Wildlife Biologists Monitor Changes


Betsy Howell, Wildlife Biologist, Olympic National Forest: “My name is Betsy Howell I am a wildlife biologist on the Olympic National Forest. The best parts of my job are when I can
survey for different species, when I’m looking for restoration opportunities…
Just anything that takes me into the forest where I have the opportunity to
observe what’s happening in the natural world” Joshua Chapman, Forest Service Region 6 Wildlife Program Leader:
“We need eyes and ears on the ground
because what we do as wildlife biologists is actually go out and assess habitat
conditions there, and that’s habitat conditions going from the crowns of the
trees to what’s subtly under the soil level, and you can’t do that in a
remote fashion. Some of the species which were charged to manage and look for are subterranean, some of them live in cavities of trees, some of them
live under logs and branches and so we actually have to get out there on the
ground and look for those species. (Sound of water running) So part of the mission of the Forest Service is to provide for clean drinking water for the American people, and wetlands are one of
those areas which we hold water and store water to filter down into the
aquifers. Wetlands are also key habitat for a variety of fish species, aquatic mollusks and also amphibian species and so as a wildlife biologist part of our job
is to be monitoring the health of those wetlands by monitoring the existing
populations of amphibians and aquatic mollusks” Betsy Howell: “So when I come out to a particular wetland I primarily am looking at amphibian species, and bird species as well, but I
try to locate egg masses during the winter and early spring when the frogs
and salamanders are laying eggs. That can tell me which species are occupying a site. I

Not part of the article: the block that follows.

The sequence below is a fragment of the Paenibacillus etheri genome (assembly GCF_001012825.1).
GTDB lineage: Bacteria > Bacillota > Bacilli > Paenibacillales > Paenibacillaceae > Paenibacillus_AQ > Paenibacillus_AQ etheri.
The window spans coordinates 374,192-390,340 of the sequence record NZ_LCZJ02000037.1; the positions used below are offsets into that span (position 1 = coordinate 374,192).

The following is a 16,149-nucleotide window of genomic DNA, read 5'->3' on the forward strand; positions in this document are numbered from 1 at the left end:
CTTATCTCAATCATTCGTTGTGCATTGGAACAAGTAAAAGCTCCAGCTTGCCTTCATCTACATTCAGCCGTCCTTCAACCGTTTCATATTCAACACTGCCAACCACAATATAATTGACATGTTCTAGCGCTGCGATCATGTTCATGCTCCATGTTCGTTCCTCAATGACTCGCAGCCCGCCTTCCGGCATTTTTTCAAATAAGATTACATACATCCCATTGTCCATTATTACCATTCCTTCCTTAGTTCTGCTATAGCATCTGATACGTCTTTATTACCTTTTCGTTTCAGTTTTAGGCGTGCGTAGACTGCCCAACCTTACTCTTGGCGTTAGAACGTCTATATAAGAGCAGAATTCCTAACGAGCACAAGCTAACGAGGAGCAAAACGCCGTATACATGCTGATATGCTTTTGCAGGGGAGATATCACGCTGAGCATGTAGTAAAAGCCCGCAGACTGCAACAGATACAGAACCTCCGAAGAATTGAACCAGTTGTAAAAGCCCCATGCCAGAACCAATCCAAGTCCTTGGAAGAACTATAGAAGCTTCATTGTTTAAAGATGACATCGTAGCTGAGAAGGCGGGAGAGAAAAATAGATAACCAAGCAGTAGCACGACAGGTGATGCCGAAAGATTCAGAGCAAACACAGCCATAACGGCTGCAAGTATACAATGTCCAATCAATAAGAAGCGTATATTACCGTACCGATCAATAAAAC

document bird songs that I hear, of course if there’s any evidence of
mammals deer and elk or predators any kind of tracks – so just
any kind of wildlife sign. I am trying to get some estimate of the health of the area so the more species that are using the wetland, you know, particularly amphibians, cause they are such sensitive indicators of environmental health, as
well as aquatic insects. If those kinds of species are present in an area then
it’s a pretty good indication that there’s a healthy water quality and healthy
vegetation growing in the area. I mean it doesn’t tell you everything but if the
species aren’t there, then an absence could be an indicator of a problem. This is high elevation wetland on the southern part of the Olympic National Forest. Monitoring is important for areas like this because for one thing this isn’t it
a very common habitat types so its value is increased by its scarcity. The second
reason is that, you know, changes are always happening in the ecosystem so if
you monitor if you return to a site year after year you can see what those
changes are. We know that the climate is changing and will continue to do so.
At higher elevations plant species, animal species and hydrological characteristics of a site are going to change more rapidly than they will lower.”
Joshua Chapman: “The wildlife that we study do not just occur in any one forest district or any one forest. They span across multiple forests they span sometimes across multiple states. So it’s
really our ability as wildlife biologists to take the inference of what’s going on on at the local level but then also take
that broader look at that whole life cycle of that species and be able to
understand what’s going on outside of the forest service lands even what’s going on in the adjacent private lands, so we can make sure we’re meeting the needs for the species that depend upon us for certain points of their life. Many of the wildlife that occur on national forest lands in Oregon and Washington also occur in Canada and Mexico and South America and so what we do on our lands
has not only local impact at the local level, but it stretches of globally.” (Water sounds.)
Betsy Howell: “Oh I think it’s absolutely critical that Forest Service specialists and you know really
all the different employees are out on the landscape as much as possible. I mean, ecosystem processes are always happening. People getting out repeatedly especially to see the changes that are occurring over time is, it’s, absolutely critical. This has got a little look of elderberry but I think
it’s just a salmon berry, and deer fern… you know there’s a lot of stuff growing or, you know, starting to grow in here.”

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